A pub, fast food restaurant and nearby buildings were evacuated this afternoon after the roof of a historic 16th century pub caught fire.
A number of crews rushed to the city centre at around 2.15pm to douse the flames on the roof of The Westgate bar.
It is believed the fire started in the roof where builders were laying bitumen.
Nearby businesses have been evacuated and people ushered towards The Cross.
Bar manager Chris Marsh is said to have tried tackling the fire single-handedly before fire crews arrived.
Hundreds of on-lookers stopped as fire crews lifted a crane above the pub to put out the blaze.
Tom Skinner, from Gloucester city MP Richard Graham's office, which is nearby, said: "We could smell smoke and ran around the back where we saw that the roof was on fire.
"Chris, the manager, had blood on his arms and was apparently trying to tackle the fire before firefighters arrived."
Robin Ledbury, owner of The Barbers, which is two doors down, discovered the fire and called 999. He said: "It has all happened so quickly."
Two crews from Gloucester North and Gloucester South initially responded to the call after flames took over at The Westgate pub in Westgate Street, Gloucester just after 2pm.
After quickly assessing the risk, three further engines were called from Cheltenham East, Cheltenham West and Stroud, alongside an aerial appliance.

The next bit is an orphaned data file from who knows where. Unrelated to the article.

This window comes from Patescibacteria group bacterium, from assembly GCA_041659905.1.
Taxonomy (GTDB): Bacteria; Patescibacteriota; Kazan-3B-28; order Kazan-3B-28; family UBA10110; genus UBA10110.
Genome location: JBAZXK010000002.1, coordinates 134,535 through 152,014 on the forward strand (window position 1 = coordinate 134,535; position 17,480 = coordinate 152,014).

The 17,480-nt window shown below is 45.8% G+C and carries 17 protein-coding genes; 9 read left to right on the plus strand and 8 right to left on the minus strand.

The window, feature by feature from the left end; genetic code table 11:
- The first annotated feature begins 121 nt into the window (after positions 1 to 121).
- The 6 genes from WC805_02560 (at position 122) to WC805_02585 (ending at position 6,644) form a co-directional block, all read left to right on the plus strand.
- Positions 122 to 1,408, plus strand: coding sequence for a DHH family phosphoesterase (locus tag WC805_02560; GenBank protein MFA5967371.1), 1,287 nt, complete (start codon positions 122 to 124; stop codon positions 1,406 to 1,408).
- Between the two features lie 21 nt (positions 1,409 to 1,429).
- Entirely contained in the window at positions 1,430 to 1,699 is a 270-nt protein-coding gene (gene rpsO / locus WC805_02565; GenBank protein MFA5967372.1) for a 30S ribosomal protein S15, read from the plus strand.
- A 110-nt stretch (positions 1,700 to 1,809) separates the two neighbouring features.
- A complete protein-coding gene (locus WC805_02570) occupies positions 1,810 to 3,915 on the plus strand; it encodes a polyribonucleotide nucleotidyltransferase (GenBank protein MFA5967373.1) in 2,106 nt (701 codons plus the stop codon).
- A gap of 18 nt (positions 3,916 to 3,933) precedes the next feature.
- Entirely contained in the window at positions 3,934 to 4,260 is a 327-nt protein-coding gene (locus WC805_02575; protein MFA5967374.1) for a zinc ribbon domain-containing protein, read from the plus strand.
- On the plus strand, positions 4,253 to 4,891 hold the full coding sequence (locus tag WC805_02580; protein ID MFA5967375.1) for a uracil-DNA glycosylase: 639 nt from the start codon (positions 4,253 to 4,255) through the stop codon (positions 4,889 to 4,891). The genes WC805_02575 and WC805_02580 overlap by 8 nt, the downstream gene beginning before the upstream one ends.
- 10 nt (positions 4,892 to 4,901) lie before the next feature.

The 16th century pub, at the gateway to Gloucester's famous Cathedral, was well alight and, because it is an old building, the fear was that the fire could have easily spread to neighbouring properties.
The fire was brought under control at 3.10pm and at 5pm fire crews were still in attendance as part of a salvage operation.
More than 20 per cent of the roof was damaged by the fire.
Chief Fire Officer Jon Hall said: "This was a great opportunity to show just how quickly and efficiently fire crews work in the county – in this case ensuring a potentially dangerous situation was avoided.
"The aerial appliance was put to good use and shows that we have plenty of tools at our disposal to deal with emergencies as they arise."
Will Windsor-Clive, Cabinet member for communities, said: "I'm delighted the service was so quick to react to this particularly dangerous situation. Any significant damage would have been hugely detrimental to this historic part of the city centre. Speed was of the essence and it is thanks to our quick-thinking crews that a bad fire didn't become much worse."